The Mpumalanga Tourism and Parks Agency (MTPA) has confirmed that it will not issue permits to hunt trophy elephants with unlimited tusk weights.
In a surprise development MTPA permitting authority, Riaan de Lange, confirms that no permits will be issued for elephants bearing tusks in excess of 40lbs.
Instead, he says that permits for four 30lbs bull elephants and one white rhino have been issued for Timbavati and that the elephant hunts have already been concluded - but it remains unclear whether the rhino has been shot yet.
This comes after significant opposition to the Timbavati Private Nature Reserve’s request to hunt a “trophy elephant bull” with an unlimited tusk weight. This reserve shares an unfenced border with Kruger National Park.
“Kruger is one of the last bastions of large-tusked bull elephants in the whole of Africa. South Africa should be duty-bound to protect and preserve these super tuskers and their genes for the benefit of the entire continent,” says Sussex University elephant researcher, Dr Lucy Bates.
In March this year, SANParks approved the Game Off-Take (hunting) requests by the Association of Private Nature Reserves (APNR) members Balule, Umbabat, Klaserie and Timbavati private reserves, which, amongst other species, included 33 elephant bulls and one “trophy elephant bull” requested by the latter reserve. A “trophy” elephant is only recognised by Safari Club International if at least one of its tusks weighs 90lbs.
In SANParks’ response letter to APNR’s off-take requests, dated 1 March, it stated that it needed “more clarification on the rhino off-take models” which “should be treated separate to the hunting applications” and recommended that the rhino off-takes are referred back to the APNR and provincial authorities, who have subsequently approved the rhino hunt.
Recent press coverage highlighting the large number of elephants earmarked to be hunted - in particular the “trophy elephant bull” - has sparked outrage amongst conservationists and South African citizens leading to a petition as well as an open letter urging SA’s government to protect large tuskers.
In its responding letter to APNR’s Off Take requests, SANParks has criticised the Association’s poor compliance in getting its hunting protocols formally signed and pointed out the “negative tone” in which some members responded to the matter, making it surprising that the 2017 off-take request was approved at all.
“The fact that hunting and live-animal off-take is the major income for APNR should have ensured the highest due diligence to get any protocols concluded and formally signed within and between entity structure, but this is still not the case. This simply demonstrates ineffective governance and decision-making between entities within the APNR system,” says the letter.
SANPark agreed to support the hunting requests despite its reservations and recommendations but will not consider off-takes for 2018 until “cooperative agreements and protocols have been concluded.”
SANParks gives no explanation to questions on the decisions highlighted in its response letter, or for its approval to hunt a “trophy elephant bull” over and above the other 33 elephant bulls, even though provincial permitting authorities won’t permit hunting of an elephant with tusks in excess of 40lbs.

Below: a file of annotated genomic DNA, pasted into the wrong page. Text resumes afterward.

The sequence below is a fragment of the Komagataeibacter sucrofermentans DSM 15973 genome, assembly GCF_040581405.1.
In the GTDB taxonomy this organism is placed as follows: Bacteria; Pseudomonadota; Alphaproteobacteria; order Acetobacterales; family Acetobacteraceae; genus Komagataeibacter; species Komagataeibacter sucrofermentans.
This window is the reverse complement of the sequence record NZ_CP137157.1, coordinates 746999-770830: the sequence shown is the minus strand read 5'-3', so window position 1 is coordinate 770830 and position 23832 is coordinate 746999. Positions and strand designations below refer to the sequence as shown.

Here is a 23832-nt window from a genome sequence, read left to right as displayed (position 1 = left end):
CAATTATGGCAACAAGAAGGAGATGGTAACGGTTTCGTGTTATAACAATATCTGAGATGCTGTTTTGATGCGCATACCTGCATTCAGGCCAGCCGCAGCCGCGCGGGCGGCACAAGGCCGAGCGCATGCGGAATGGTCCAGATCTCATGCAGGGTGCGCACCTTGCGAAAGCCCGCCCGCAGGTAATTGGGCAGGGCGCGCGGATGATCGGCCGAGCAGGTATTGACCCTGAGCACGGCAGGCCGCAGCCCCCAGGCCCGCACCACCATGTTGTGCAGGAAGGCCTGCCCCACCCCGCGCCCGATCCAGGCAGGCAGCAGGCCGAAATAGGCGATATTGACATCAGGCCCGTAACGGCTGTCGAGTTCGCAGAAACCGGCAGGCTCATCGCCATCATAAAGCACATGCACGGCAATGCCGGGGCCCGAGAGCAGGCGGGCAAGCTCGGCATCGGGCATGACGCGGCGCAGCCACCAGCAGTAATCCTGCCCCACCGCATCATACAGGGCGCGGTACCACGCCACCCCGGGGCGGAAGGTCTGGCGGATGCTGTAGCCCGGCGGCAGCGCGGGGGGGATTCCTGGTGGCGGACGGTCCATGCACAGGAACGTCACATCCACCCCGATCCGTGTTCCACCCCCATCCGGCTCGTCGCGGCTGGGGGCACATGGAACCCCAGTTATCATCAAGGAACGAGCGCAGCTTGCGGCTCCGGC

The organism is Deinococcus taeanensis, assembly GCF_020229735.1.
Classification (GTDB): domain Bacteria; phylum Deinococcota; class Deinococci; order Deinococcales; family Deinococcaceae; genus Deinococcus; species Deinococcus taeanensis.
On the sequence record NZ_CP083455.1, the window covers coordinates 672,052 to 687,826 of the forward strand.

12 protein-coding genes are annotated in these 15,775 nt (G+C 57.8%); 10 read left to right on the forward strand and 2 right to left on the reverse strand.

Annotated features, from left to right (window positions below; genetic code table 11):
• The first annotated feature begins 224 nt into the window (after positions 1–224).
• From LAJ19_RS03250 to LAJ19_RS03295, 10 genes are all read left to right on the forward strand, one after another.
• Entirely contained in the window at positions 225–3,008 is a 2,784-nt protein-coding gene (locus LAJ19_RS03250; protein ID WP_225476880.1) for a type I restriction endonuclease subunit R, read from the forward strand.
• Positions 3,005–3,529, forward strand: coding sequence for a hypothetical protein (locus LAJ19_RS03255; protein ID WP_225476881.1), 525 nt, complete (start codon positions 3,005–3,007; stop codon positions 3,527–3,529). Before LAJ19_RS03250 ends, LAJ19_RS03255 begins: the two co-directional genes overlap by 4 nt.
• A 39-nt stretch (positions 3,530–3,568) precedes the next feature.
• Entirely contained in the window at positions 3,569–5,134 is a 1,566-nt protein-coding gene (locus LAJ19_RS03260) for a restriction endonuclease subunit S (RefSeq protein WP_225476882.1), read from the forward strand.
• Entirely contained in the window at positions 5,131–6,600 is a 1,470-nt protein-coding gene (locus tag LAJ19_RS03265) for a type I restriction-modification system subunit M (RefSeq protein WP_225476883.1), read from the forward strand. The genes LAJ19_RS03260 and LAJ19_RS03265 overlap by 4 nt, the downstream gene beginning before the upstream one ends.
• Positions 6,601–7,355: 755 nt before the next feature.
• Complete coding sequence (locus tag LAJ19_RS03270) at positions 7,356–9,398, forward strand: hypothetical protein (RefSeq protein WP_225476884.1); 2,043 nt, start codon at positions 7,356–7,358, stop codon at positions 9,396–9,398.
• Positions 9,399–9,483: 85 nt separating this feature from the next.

APNR’s Hunting Protocol allows bulls between the ages of 20 and 40 to be hunted if each tusk weighs no more than 40lbs per side. It also states that 50 year old bulls with an unlimited tusk weight may be shot, but “iconic” elephants may not be.
The definition of “iconic” has not been defined on the protocol and appears to be left open to interpretation.
Africa is facing a daily loss of up to 96 elephants to poachers and has less than fifty ‘Big Tuskers’ remaining. Coupled with this, a recent study shows that trophy hunting is having a devastating effect on wildlife populations.
These findings beg the question as to why private game reserves in APNR are still hunting vulnerable species such as elephant, rhino and lion at all.
At the APNR’s off-take meeting, Dr Michelle Henley of Elephant’s Alive highlighted the catastrophic plight of elephants in Africa. She pointed out that elephant poaching is on the rise in the Kruger Park and recommended that no “big tuskers” - elephants with tusks of 80 pounds and up (Rowland Ward’s definition of a trophy bull) - be included in the off-take.
But APNR members say although they recognise the threat of poaching, elephants are not imperiled within the APNR or Greater Kruger at this stage. They say the debate on “big tuskers” is a “moral debate and not one of sustainability”.
Elephant research has confirmed that contrary to popular hunting opinion, 50 year old bull elephants - which are likely to have the largest tusks - are past their prime and can be safely hunted. However, male elephants can live and mate well into their 60’s and do in fact play a vital role in reproduction.
“Bulls will breed as long as they live and most only start in their forties. In general females choose the older bulls, as they have proven good genes,” says elephant researcher Marion Garai of the Elephant Specialist Advisory Group.
South Africa remains the second largest exporter of elephant trophies in Africa after Zimbabwe. With a current annual CITES export quota of 150 elephants, it has exported nearly 2000 trophies over the past ten years.